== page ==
During the induction phase of treatment, the goal is to determine the dose of drug needed to stop withdrawal symptoms, which will depend on the severity of the precipitated symptoms using the Clinical Opiate Withdrawal Scales (COWS). Examples of common precipitated withdrawal symptoms seen include tachycardia, diarrhea, sweating, vomiting, and runny nose. Symptoms can range from mild to severe.  Criteria that make induction with buprenorphine/naloxone appropriate, are a COWS score greater than 12, no contraindications and no use of long-acting opioids for at least the past 30 hours. Some contraindications include abnormal liver function, respiratory distress, and acute alcohol intoxication. Prior to starting, basic labs including CBC, BMP, UDS, HIV, as well as a hepatitis screen, should be taken.3

After assessing the above parameters, induction may begin. On Day 1, buprenorphine/naloxone is started at a dose 4 mg/1 mg, followed by close monitoring of the precipitated withdrawal symptoms for the next 2 to 4 hours. If withdrawal symptoms resolve, then no further doses will be needed on the first day. However, if the withdrawal symptoms persist after a few hours, then another dose of 4 mg/1 mg may be given with reassessment following another few hours. If there is resolution, no further doses are needed on Day 1. This cycle should be repeated until a stable dose has been found that resolves withdrawal symptoms. Of note, the maximum dose given on Day 1 should be 12mg/3mg.4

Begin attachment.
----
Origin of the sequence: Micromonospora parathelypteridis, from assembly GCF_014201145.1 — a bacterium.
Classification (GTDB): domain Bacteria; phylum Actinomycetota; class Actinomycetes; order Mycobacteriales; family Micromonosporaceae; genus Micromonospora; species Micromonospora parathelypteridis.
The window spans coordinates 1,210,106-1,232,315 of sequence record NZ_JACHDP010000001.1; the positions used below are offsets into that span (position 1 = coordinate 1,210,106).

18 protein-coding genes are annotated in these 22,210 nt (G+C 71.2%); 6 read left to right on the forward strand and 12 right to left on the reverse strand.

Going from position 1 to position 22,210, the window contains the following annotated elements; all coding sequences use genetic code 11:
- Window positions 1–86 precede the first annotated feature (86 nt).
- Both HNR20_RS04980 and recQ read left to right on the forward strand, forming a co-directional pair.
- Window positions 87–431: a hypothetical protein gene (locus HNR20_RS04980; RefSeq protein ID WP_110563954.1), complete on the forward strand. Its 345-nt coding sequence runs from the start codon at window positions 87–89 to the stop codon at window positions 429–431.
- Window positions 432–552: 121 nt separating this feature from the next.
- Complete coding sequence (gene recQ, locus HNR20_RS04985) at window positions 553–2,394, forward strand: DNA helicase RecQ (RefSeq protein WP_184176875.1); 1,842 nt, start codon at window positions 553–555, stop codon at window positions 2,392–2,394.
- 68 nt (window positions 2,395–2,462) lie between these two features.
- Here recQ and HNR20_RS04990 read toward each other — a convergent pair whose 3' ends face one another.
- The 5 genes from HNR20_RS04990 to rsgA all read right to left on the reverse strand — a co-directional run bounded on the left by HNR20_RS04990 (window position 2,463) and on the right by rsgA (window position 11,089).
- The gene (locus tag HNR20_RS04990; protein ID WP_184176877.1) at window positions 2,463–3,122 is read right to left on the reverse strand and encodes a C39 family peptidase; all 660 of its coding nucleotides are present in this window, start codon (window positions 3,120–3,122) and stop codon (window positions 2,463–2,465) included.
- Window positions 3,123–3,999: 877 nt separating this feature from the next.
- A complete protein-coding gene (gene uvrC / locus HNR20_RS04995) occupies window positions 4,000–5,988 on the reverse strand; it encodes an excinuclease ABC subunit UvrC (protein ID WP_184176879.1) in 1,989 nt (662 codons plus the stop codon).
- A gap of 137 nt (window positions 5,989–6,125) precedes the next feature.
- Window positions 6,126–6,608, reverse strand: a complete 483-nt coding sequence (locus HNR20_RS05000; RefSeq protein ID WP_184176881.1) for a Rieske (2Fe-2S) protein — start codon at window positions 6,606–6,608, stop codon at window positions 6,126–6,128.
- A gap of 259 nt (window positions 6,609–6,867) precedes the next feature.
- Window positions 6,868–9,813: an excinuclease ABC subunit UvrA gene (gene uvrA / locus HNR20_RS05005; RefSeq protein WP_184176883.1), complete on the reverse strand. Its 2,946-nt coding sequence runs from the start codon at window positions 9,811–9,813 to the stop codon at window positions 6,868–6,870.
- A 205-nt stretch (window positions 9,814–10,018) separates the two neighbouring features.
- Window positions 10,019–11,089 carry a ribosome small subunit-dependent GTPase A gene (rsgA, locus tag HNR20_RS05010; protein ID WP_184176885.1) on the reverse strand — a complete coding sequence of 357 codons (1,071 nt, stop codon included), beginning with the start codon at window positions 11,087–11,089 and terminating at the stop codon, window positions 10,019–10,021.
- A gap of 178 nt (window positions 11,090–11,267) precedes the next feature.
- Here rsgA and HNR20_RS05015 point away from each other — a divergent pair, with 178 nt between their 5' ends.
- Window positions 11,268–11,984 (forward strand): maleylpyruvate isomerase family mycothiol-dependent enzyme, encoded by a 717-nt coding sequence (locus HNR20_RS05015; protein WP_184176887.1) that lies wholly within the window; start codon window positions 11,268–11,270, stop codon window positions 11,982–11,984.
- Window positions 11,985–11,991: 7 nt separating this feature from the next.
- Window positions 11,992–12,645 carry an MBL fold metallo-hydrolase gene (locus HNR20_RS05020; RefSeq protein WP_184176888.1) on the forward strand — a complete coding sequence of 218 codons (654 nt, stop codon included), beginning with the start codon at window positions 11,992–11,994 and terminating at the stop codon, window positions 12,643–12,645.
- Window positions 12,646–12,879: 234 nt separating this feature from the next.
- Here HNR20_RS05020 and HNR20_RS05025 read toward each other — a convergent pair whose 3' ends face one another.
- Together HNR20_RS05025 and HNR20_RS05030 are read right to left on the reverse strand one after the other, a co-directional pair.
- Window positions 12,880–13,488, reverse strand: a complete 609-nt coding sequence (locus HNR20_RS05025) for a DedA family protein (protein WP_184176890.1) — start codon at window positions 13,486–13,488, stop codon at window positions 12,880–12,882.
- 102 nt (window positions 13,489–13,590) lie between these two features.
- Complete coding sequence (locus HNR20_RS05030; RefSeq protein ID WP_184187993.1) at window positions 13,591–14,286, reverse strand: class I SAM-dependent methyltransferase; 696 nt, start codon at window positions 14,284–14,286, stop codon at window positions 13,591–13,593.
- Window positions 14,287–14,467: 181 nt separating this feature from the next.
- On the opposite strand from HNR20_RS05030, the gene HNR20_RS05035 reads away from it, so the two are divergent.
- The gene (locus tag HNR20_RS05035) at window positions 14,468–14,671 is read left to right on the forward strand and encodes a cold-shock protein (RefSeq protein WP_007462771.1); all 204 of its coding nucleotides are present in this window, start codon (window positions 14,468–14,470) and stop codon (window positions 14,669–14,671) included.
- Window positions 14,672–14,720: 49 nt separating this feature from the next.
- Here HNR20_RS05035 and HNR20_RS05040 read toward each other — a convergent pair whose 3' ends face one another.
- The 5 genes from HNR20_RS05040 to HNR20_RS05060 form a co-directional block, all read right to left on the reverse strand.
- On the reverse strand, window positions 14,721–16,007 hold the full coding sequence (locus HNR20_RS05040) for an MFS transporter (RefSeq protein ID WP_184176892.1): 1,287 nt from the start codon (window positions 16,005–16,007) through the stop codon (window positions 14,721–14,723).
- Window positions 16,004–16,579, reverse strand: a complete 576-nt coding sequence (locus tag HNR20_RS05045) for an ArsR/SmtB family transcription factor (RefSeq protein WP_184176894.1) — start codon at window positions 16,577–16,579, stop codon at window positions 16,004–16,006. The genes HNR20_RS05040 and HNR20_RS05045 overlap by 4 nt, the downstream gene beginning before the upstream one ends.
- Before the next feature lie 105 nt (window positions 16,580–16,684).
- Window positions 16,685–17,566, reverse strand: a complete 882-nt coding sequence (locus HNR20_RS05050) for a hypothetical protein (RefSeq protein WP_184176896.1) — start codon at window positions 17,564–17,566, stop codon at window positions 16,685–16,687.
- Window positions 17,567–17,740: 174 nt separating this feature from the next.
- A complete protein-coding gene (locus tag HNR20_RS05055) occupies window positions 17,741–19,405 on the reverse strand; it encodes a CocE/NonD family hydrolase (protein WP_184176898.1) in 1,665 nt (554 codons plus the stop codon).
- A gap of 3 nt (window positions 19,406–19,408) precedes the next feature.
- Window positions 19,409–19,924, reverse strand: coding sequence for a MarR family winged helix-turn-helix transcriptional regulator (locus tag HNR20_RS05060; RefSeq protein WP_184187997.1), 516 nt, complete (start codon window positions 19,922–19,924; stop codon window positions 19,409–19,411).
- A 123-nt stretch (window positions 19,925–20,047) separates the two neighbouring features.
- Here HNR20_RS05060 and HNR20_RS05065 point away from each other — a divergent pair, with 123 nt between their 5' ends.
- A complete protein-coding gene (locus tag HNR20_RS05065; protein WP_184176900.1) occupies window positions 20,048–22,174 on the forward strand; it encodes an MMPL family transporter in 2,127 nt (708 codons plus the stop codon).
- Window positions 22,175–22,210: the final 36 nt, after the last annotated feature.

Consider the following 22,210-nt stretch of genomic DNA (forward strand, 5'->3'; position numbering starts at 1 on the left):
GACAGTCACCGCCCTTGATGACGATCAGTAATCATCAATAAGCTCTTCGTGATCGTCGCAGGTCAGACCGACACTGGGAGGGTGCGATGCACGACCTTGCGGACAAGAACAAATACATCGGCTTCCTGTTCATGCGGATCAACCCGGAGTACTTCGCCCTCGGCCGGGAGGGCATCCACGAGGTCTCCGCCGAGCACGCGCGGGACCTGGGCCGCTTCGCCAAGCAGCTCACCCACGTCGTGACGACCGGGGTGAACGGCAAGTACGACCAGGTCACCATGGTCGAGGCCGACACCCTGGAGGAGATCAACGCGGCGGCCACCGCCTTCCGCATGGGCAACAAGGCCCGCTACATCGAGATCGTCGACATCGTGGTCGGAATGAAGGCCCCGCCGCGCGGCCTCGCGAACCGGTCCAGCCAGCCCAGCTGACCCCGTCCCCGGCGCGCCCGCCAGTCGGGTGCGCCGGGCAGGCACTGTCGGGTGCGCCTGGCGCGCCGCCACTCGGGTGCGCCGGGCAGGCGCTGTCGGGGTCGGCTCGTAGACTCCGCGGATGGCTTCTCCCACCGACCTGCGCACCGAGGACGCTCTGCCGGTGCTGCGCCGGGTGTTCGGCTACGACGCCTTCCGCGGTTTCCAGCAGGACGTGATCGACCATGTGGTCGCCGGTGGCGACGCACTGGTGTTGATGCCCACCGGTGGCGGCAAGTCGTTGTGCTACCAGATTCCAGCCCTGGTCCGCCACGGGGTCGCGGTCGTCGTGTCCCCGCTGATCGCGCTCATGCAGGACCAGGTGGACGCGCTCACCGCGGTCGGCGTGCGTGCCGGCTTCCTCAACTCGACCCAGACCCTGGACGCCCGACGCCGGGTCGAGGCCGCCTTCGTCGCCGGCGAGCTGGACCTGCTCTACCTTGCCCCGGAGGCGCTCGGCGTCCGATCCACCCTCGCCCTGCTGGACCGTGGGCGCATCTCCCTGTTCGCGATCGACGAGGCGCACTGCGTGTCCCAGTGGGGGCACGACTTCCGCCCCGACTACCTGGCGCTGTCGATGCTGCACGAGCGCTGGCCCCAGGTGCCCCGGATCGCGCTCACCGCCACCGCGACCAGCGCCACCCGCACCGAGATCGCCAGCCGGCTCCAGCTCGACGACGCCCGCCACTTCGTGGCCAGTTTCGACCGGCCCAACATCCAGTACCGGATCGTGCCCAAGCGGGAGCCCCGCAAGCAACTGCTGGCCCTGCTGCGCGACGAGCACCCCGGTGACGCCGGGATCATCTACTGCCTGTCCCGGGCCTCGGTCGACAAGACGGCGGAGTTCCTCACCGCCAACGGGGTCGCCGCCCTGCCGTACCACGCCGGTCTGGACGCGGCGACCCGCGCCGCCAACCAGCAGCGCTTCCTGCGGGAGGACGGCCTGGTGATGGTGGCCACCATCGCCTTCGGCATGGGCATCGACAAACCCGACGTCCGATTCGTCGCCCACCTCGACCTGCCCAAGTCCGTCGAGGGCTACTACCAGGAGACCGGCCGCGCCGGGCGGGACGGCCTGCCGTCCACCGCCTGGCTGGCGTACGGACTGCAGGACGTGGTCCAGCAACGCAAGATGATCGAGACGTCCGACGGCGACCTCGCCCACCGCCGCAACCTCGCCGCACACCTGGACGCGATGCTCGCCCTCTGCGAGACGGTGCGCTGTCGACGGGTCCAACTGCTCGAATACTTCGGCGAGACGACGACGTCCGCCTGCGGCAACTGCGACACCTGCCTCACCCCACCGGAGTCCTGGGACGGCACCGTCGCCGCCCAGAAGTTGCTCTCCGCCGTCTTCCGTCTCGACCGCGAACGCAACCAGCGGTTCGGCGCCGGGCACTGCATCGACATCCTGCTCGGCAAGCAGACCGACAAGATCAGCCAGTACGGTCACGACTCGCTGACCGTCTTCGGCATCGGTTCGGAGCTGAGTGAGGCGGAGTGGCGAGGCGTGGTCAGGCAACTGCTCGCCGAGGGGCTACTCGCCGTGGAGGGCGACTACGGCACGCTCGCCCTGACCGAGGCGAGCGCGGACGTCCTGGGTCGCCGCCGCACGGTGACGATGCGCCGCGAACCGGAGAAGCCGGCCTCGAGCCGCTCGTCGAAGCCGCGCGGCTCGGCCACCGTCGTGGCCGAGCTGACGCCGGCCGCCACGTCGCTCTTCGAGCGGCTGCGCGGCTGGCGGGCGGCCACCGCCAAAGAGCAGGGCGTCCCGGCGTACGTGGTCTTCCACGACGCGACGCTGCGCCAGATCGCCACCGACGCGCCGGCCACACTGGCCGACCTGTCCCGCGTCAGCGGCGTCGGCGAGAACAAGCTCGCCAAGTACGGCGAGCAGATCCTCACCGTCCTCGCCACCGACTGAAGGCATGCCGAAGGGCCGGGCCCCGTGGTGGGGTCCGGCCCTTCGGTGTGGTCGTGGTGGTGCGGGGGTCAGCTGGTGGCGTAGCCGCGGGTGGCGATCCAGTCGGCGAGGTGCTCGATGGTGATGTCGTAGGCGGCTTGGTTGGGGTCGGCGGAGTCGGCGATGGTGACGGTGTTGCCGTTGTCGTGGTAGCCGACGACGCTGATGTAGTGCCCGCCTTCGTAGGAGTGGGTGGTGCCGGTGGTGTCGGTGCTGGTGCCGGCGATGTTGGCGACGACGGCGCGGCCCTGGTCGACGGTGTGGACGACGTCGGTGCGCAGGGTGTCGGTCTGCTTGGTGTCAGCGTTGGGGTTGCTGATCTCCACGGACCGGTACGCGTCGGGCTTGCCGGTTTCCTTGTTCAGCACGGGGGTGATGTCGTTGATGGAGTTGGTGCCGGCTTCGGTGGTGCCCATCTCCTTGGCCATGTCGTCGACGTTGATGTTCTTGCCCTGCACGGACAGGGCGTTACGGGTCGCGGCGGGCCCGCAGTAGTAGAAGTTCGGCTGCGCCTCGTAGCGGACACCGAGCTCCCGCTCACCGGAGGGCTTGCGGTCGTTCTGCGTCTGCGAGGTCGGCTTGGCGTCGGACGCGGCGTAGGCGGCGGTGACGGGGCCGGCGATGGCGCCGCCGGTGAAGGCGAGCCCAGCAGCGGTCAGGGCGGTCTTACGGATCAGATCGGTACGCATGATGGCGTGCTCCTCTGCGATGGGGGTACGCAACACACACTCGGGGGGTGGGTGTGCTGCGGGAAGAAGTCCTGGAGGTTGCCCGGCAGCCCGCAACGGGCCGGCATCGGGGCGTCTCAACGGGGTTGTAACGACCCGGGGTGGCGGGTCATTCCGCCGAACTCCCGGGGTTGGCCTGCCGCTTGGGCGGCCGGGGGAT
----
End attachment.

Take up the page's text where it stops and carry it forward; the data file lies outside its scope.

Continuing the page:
The patient should return for treatment the following day. On Day 2, first assess to see if the patient is showing withdrawal symptoms. If no such symptoms are seen, administer the final dose determined on Day 1. If withdrawal symptoms have persisted since the last dose of Day 1, then give the total dose of Day 1 (which would be 4mg, 8mg or 12mg depending on resolution of withdrawal) and reassess in a few hours. If the symptoms are not resolved, then administer another dose of 4 mg/1 mg. Again, repeat this cycle until withdrawal symptoms resolve. The maximum dose of MAT on Day 2 should be 16 mg/4 mg. After finalizing the dose, consider titrating up to its optimal dose, which is greater than 12 mg/3 mg (if the final dose was below this dosage), for better management and retention rate.

Doses may be reviewed and adjusted every 1 – 3 days as needed. Following induction, the most common 24-hour doses are 8 mg/2 mg, 12 mg/3 mg and 16 mg/4 mg.4

Stabilization and Maintenance with Buprenorphine and Naloxone

The stabilization phase starts when the patient is no longer experiencing withdrawal symptoms, side effects, or cravings for opioids. During this phase, frequent assessments for dosage adjustments should be made, with changes in 2/.5-4/1 mg increments until the patient is on a stable dose. One common sign that may warrant a higher dose is when the patient feels better during the day but starts to develop withdrawal symptoms at night when the medication wears off.3